Jamie Jiang majors in Linguistics and is in our Undergraduate Research Fellows Program (URFP)! The title of her project is “Cops On Campus: The Untold Story Of The UCPD.” Her goal is to help the community shape the future in terms of police presence on campus. Her best piece of advice is to get all the help that you can and not be afraid to talk to people!

How did you first get interested in your research project?

I started this project independently at the Daily Bruin and continued after I left the paper. I first got interested during the summer of the George Floyd murder and Chauvin case. This project kind of fell into my lap — all around me were people attacking and defending the UCPD, but it suddenly occurred to me most people had no idea why the UCPD was even created.

What has been the most exciting aspect of your research so far?

I’ve loved interviewing and finding sources. I got to interview a giant in the podcasting world, Chenjerai Kumanyika, who brought me into this sort of fold of journalists who write about police. I’ll forever be grateful for that.

What has surprised you about your research or the research process?

I’ve been surprised by how slow it can be. Journalism is a lot faster, even investigative journalism, which happens kind of at a breakneck pace because you’re trying to outrun other investigators. This project is much slower and tests my ability to complete long-term projects a lot more.

What is one piece of advice you have for other UCLA students thinking about doing research?

Get all the help that you can! Don’t be afraid to talk to people! A graduate student mentor at the URC told me to apply for URFP. At the time, I was just talking to him about my *idea* for a project. I had no idea you could get money for doing research. Take advantage of the community you’re in!

What effect do you hope your research has in your field, at UCLA, in your community, or in the world?

I hope this work puts valuable information in the hands of Bruins about why their world is the way it is. I hope my podcast helps the community shape the future in terms of police presence on campus.

Student Spotlight – Fiona Osborn

Meet UCLA undergraduate researcher Fiona Osborn!

Fiona Osborn majors in Geography/Environmental Studies and minors in Global Studies and Geographic Information Systems and Technology and is in our Undergraduate Research Scholars Program (URSP)! The title of her project is “Impact of Agricultural Expansion in the Brazilian Cerrado.” Her goal is to shed light on the increasing threat facing protected lands and indigenous communities in the state of Tocantins. Her best piece of advice is to not feel pressured to know your specific research topic right away.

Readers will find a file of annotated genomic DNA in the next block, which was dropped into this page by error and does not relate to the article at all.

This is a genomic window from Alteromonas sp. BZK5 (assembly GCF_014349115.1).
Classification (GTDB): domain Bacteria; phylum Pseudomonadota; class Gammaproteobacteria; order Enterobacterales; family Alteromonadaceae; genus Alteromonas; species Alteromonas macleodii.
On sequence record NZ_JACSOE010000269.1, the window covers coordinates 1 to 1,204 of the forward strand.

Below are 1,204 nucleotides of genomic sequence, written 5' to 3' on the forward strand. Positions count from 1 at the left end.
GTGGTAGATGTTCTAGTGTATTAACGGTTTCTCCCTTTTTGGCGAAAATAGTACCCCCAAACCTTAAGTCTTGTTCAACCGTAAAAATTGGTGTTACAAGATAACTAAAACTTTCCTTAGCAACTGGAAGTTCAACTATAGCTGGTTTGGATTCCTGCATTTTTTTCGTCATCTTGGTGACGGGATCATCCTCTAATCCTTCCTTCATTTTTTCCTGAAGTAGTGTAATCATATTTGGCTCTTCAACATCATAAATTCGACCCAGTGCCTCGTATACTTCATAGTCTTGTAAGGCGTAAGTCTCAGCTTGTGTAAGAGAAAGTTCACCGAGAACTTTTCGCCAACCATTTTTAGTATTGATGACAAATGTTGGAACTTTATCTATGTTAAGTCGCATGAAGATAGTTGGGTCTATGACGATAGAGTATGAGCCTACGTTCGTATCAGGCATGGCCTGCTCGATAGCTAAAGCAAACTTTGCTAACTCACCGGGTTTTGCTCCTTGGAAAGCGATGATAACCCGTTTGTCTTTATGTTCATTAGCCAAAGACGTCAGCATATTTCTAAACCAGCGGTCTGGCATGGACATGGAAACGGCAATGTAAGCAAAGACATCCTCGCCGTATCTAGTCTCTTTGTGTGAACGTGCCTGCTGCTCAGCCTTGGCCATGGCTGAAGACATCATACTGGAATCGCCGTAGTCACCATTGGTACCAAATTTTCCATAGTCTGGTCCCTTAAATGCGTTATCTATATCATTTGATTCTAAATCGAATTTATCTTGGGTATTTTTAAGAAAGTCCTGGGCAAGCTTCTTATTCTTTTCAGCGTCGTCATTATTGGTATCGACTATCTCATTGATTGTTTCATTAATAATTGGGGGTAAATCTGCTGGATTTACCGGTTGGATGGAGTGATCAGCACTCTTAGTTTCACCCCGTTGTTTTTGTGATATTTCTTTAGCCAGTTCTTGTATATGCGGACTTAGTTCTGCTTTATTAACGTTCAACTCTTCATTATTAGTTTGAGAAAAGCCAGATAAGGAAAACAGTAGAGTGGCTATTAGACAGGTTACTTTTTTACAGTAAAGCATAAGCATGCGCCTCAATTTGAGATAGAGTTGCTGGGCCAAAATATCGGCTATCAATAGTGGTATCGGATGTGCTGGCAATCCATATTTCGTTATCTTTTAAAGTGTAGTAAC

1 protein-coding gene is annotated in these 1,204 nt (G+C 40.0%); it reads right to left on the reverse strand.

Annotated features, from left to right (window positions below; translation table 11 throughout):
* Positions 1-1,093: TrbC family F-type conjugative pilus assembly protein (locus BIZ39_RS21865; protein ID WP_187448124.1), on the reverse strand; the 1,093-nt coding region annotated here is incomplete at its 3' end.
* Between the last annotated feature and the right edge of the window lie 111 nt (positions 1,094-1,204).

How did you first get interested in your research project?

I first became interested in my research project last year in my world vegetation class, where I learned about tropical savanna ecosystems and the major threats of land use change and subsequent degradation these areas are facing. I was surprised to learn the Cerrado, or the Brazilian Savanna, made up the second largest biome in South America and was severely threatened but rarely discussed and only recently studied. Not only was I interested in this ecosystem, but I was also fascinated by the rich history of the region and the dynamics between the environment and various sociopolitical processes. My favorite part about my research project has been the way it combines my interests of the natural landscape and the relationships people have with it, as well as the way it allows me to use the analytical tools I’ve learned as a GIS minor to study the topic more in-depth.

What has been the most exciting aspect of your research so far?

The most exciting aspect of my research so far has been the interdisciplinary nature of my topic; I’ve found it extremely interesting to explore the interconnections between the natural environment in Tocantins, Brazil and current economic development and policies in the region that have had tremendous impacts on the native vegetation and local communities.

What has surprised you about your research or the research process?

One thing that has surprised me about the research process has been the amount of preparation that has to go into a study. Although I am planning to conduct my own remote sensing analysis of satellite imagery to map out the extent of landcover change in my study area, I have spent the majority of my time collecting data and conducting background research on the native vegetation and climate in the Cerrado, as well as social/political issues that have impacted the environment and indigenous populations. This has been surprisingly gratifying, and I have enjoyed learning all I can about my research topic. This process has also provided me with invaluable insights into the difficulties of data collection, and I have found it rewarding to see how far my research has come in just a few months.